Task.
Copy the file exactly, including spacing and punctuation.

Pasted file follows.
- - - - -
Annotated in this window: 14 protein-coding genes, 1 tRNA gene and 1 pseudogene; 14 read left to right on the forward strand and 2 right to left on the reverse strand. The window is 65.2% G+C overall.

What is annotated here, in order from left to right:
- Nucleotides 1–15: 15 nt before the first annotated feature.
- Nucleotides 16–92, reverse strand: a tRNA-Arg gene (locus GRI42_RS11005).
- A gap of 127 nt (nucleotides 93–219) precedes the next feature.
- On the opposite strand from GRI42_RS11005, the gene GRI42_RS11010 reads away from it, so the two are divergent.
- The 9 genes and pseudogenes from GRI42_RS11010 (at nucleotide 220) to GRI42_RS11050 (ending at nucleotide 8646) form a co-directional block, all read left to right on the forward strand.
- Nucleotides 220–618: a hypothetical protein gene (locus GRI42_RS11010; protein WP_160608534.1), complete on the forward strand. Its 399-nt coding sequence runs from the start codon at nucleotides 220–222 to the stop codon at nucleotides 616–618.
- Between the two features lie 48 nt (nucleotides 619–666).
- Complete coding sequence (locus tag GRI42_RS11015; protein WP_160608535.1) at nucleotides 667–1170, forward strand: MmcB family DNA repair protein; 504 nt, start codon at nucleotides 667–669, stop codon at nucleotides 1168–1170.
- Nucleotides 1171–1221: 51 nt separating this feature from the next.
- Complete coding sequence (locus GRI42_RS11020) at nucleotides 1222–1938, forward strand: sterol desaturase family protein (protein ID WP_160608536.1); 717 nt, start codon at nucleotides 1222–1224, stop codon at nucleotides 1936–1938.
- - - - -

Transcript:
Annotated in this window: 14 protein-coding genes, 1 tRNA gene and 1 pseudogene; 14 read left to right on the forward strand and 2 right to left on the reverse strand. The window is 65.2% G+C overall.

What is annotated here, in order from left to right:
- Nucleotides 1–15: 15 nt before the first annotated feature.
- Nucleotides 16–92, reverse strand: a tRNA-Arg gene (locus GRI42_RS11005).
- A gap of 127 nt (nucleotides 93–219) precedes the next feature.
- On the opposite strand from GRI42_RS11005, the gene GRI42_RS11010 reads away from it, so the two are divergent.
- The 9 genes and pseudogenes from GRI42_RS11010 (at nucleotide 220) to GRI42_RS11050 (ending at nucleotide 8646) form a co-directional block, all read left to right on the forward strand.
- Nucleotides 220–618: a hypothetical protein gene (locus GRI42_RS11010; protein WP_160608534.1), complete on the forward strand. Its 399-nt coding sequence runs from the start codon at nucleotides 220–222 to the stop codon at nucleotides 616–618.
- Between the two features lie 48 nt (nucleotides 619–666).
- Complete coding sequence (locus tag GRI42_RS11015; protein WP_160608535.1) at nucleotides 667–1170, forward strand: MmcB family DNA repair protein; 504 nt, start codon at nucleotides 667–669, stop codon at nucleotides 1168–1170.
- Nucleotides 1171–1221: 51 nt separating this feature from the next.
- Complete coding sequence (locus GRI42_RS11020) at nucleotides 1222–1938, forward strand: sterol desaturase family protein (protein ID WP_160608536.1); 717 nt, start codon at nucleotides 1222–1224, stop codon at nucleotides 1936–1938.